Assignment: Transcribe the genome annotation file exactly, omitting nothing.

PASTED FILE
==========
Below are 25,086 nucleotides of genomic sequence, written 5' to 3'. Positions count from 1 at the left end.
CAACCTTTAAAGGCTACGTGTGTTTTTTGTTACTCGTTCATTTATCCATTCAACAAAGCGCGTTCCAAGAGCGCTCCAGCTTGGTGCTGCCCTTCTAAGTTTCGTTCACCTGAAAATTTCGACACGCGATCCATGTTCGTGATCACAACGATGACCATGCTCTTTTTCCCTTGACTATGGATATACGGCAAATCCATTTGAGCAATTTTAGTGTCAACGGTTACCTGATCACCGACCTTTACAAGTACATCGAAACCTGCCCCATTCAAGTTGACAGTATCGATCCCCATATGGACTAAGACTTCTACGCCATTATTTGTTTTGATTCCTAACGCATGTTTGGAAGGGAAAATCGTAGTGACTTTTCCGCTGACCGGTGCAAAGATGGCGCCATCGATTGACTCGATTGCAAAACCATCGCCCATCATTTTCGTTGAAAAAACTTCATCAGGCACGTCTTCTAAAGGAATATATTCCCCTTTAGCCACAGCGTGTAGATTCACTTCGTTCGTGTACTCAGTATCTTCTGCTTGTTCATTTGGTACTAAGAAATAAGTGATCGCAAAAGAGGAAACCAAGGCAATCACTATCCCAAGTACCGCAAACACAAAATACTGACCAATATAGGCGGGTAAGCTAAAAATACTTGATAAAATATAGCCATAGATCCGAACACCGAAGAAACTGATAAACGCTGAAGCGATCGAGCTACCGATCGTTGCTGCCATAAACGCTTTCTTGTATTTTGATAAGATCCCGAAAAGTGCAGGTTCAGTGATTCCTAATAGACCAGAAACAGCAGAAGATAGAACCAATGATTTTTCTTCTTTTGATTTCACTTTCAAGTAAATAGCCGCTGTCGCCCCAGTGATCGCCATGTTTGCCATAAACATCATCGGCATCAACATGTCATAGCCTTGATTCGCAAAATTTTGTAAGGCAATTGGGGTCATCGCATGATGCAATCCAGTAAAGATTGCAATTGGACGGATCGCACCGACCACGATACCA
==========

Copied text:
Below are 25,086 nucleotides of genomic sequence, written 5' to 3'. Positions count from 1 at the left end.
CAACCTTTAAAGGCTACGTGTGTTTTTTGTTACTCGTTCATTTATCCATTCAACAAAGCGCGTTCCAAGAGCGCTCCAGCTTGGTGCTGCCCTTCTAAGTTTCGTTCACCTGAAAATTTCGACACGCGATCCATGTTCGTGATCACAACGATGACCATGCTCTTTTTCCCTTGACTATGGATATACGGCAAATCCATTTGAGCAATTTTAGTGTCAACGGTTACCTGATCACCGACCTTTACAAGTACATCGAAACCTGCCCCATTCAAGTTGACAGTATCGATCCCCATATGGACTAAGACTTCTACGCCATTATTTGTTTTGATTCCTAACGCATGTTTGGAAGGGAAAATCGTAGTGACTTTTCCGCTGACCGGTGCAAAGATGGCGCCATCGATTGACTCGATTGCAAAACCATCGCCCATCATTTTCGTTGAAAAAACTTCATCAGGCACGTCTTCTAAAGGAATATATTCCCCTTTAGCCACAGCGTGTAGATTCACTTCGTTCGTGTACTCAGTATCTTCTGCTTGTTCATTTGGTACTAAGAAATAAGTGATCGCAAAAGAGGAAACCAAGGCAATCACTATCCCAAGTACCGCAAACACAAAATACTGACCAATATAGGCGGGTAAGCTAAAAATACTTGATAAAATATAGCCATAGATCCGAACACCGAAGAAACTGATAAACGCTGAAGCGATCGAGCTACCGATCGTTGCTGCCATAAACGCTTTCTTGTATTTTGATAAGATCCCGAAAAGTGCAGGTTCAGTGATTCCTAATAGACCAGAAACAGCAGAAGATAGAACCAATGATTTTTCTTCTTTTGATTTCACTTTCAAGTAAATAGCCGCTGTCGCCCCAGTGATCGCCATGTTTGCCATAAACATCATCGGCATCAACATGTCATAGCCTTGATTCGCAAAATTTTGTAAGGCAATTGGGGTCATCGCATGATGCAATCCAGTAAAGATTGCAATTGGACGGATCGCACCGACCACGATACCA